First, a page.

But, this is irrelevant to the fact that all metals go from hard to soft very slowly, as does plastic, glass, toffee, and butter. It is not relevant that in the case of metals this begins at temperatures well above cooking temperature. That is, of course, why we do not use (ordinary) plastic containers to cook food, or use chocolate in the manufacture of fire doors. But, on the other hand, no one would use, say, an ordinary frying pan to try to melt iron or steel over a sufficiently hot flame.

 

The comrade asks:


Hasn’t Lichtenstein ever cooked a meal? Did her metal pots and pans melt on the stove? Probably not, because while she was applying a certain quantity of heat to them, each metal has a unique quantitative threshold at which melting begins...


We can see from this that comrade Jones has missed a career as a humorist of no little merit.

 

But is it true that: "each metal has a unique quantitative threshold at which melting begins"? Sure, each metal has a defined melting point at which juncture it will have melted, but despite this, at lower temperatures that metal will soften, and that softening is gradual. Human beings have known this for thousands of years -- this is what makes metals malleable, and formable. So, the "qualitative" transition of metals from solid to liquid is slow, not rapid. At the melting point, the transition ends, but the lead up to it is slow. The qualitative change (solid-to-liquid) here is typically non-nodal. The same is true of the other examples I gave. Who does not know that glass and plastic melt slowly?

 

Indeed, there are countless other node-free "qualitative" changes in nature (many of which were listed in the Essay the comrade clearly skim-read). For example, when heated, objects change in quality from cold to warm and then to hot, with no "nodal" point separating these particular qualitative stages. The same happens in reverse when they cool. Now, hot objects/processes are "qualitatively" quite different from cold objects/processes -- indeed, one is almost tempted to retort that comrade Jones might not notice the difference between a cold winter's day and a blisteringly hot summer afternoon, but his sweat glands will.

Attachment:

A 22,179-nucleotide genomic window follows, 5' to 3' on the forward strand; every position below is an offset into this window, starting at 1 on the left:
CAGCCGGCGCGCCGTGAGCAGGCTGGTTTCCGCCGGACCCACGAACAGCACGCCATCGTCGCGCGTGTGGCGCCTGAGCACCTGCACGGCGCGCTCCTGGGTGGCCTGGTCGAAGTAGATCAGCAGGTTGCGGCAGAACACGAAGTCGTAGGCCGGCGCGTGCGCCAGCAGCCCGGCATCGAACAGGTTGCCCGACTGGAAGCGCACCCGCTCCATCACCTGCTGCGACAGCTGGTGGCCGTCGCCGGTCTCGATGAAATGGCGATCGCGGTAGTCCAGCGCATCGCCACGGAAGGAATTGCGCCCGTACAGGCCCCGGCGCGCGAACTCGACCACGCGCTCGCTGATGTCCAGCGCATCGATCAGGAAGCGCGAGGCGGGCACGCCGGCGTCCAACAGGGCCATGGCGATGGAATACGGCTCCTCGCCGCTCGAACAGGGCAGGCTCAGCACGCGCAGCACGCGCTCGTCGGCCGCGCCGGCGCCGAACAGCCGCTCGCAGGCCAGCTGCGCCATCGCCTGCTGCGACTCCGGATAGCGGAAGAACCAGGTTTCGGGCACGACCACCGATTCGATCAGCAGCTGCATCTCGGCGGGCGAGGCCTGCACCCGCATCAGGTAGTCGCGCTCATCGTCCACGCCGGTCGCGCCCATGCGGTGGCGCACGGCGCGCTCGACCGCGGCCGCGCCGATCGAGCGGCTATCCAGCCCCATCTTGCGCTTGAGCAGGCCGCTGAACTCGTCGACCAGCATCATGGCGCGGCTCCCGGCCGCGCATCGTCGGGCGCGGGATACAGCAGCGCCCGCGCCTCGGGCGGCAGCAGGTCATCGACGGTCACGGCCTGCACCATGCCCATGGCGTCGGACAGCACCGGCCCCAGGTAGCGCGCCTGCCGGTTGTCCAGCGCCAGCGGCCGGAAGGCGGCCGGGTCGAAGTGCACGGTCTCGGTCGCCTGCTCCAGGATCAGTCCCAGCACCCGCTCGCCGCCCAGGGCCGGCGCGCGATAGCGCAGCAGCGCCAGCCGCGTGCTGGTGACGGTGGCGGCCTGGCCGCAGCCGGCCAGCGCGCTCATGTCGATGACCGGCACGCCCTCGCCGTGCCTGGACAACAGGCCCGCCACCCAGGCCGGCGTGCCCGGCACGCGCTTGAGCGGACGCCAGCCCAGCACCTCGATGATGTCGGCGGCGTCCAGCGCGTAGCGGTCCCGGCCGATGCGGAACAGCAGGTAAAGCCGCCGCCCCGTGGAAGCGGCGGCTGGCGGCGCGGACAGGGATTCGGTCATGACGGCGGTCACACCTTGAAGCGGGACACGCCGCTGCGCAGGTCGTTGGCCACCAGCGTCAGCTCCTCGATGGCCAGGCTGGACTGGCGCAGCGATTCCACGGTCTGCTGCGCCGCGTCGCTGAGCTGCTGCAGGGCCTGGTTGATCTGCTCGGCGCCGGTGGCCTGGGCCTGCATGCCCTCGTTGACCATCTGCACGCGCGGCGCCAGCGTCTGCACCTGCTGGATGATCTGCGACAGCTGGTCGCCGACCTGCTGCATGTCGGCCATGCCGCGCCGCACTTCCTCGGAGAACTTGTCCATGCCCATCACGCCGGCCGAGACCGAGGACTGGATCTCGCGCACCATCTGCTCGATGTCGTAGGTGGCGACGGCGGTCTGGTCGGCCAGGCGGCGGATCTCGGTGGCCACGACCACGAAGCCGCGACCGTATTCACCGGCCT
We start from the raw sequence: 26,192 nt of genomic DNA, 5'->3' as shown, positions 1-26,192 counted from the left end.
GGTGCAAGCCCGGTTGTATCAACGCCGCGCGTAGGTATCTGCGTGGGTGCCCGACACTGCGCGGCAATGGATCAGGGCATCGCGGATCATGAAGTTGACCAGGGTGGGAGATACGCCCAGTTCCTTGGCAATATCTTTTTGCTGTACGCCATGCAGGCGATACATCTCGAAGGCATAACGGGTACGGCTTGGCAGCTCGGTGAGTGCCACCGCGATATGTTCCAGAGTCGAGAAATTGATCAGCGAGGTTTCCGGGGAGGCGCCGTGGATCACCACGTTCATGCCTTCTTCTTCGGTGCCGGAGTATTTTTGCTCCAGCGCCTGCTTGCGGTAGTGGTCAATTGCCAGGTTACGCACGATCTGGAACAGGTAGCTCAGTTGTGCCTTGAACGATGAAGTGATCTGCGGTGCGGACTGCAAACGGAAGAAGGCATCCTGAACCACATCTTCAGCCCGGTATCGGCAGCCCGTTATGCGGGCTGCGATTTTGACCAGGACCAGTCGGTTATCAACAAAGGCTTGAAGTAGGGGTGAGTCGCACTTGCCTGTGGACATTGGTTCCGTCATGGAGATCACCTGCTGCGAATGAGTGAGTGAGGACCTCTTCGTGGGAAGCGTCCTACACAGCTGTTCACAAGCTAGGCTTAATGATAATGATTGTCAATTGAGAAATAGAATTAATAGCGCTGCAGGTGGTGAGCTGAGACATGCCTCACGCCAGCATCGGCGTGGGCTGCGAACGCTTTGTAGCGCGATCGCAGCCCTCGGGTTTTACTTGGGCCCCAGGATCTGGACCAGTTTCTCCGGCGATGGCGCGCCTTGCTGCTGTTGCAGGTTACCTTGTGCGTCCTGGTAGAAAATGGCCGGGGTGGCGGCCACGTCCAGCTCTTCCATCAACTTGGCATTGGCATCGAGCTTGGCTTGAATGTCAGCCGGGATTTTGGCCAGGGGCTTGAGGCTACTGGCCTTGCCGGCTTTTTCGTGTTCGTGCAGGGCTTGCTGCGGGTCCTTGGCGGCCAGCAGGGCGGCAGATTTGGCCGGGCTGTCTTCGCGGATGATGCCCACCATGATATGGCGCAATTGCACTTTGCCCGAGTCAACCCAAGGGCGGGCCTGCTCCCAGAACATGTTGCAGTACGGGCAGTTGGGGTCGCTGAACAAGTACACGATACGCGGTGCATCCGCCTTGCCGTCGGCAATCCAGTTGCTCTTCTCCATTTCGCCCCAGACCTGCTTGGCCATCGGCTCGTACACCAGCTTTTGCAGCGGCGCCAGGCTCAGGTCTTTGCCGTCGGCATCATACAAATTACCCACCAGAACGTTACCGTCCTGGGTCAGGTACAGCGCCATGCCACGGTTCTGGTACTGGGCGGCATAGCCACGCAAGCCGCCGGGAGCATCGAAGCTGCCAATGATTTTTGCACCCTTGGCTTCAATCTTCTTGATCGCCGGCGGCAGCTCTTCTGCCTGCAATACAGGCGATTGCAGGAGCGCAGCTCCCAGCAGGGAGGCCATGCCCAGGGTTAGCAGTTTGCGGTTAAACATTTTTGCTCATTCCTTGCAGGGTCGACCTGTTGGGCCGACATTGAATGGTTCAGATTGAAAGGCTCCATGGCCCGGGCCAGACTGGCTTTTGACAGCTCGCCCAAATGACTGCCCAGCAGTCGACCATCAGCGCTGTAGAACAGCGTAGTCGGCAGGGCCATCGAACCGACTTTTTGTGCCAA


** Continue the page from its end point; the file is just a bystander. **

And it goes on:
Moving bodies similarly speed up from slow to fast (and vice versa) without any "nodal" punctuation marks affecting the transition. In like manner, the change from one colour to the next in the normal colour spectrum is continuous, with no "nodal" points evident at all -- and this is also the case with the colour changes that bodies experience when they are heated to red or white heat. Sounds, too, change smoothly from soft to loud, and back, in a "node"-free environment.

 

Also, if you try walking up the stairs in a skyscraper (or along a trail up the side of a mountain), you will ascend from low to high in a "leap"-free manner. If you walk toward a friend, you will move from being far away from her to being close to her "node"-lessly. If you increase the pressure on your arm, you will pass from comfort to pain slowly in a "node"-free zone.

 

There are countless examples of continuous change like this in nature and society where distinctive changes occur in a non-"nodal" manner, so many that one wonders why dialecticians have not noticed them. Are they blinded by tradition to such an extent that they cannot think for themselves?

 

Of course, some of the above could be ruled out by suitable definitions of "quality" and/or of "node", but how would that be different from imposing dialectics on the facts, and not reading it from the facts?

 

Anyway, dialecticians refuse to define these terms, and it is not hard to see why: if they did, many of the examples they themselves use would fall by the wayside.

 

The rest of this can be read here.

 

And more or less the same can be said in response to comrade Newman: I do not deny that some changes in nature are nodal (such as melting points), just that not all are (such as melting metals, etc.).

 

Other examples you give are equally naive about science. Broadly, most of Engels pronouncements about matter that you quote are consistent with Newtonian physics. [Spelling errors corrected.]

 

In fact, this is the reverse of the truth.

 

However, readers will note that comrade Newman, just like other DM-fans (as I predicted above), does not tell us what a "quality" is, nor how long a "node" is supposed to last.

 

No wonder then that I have called this 'theory' "Mickey Mouse Science"...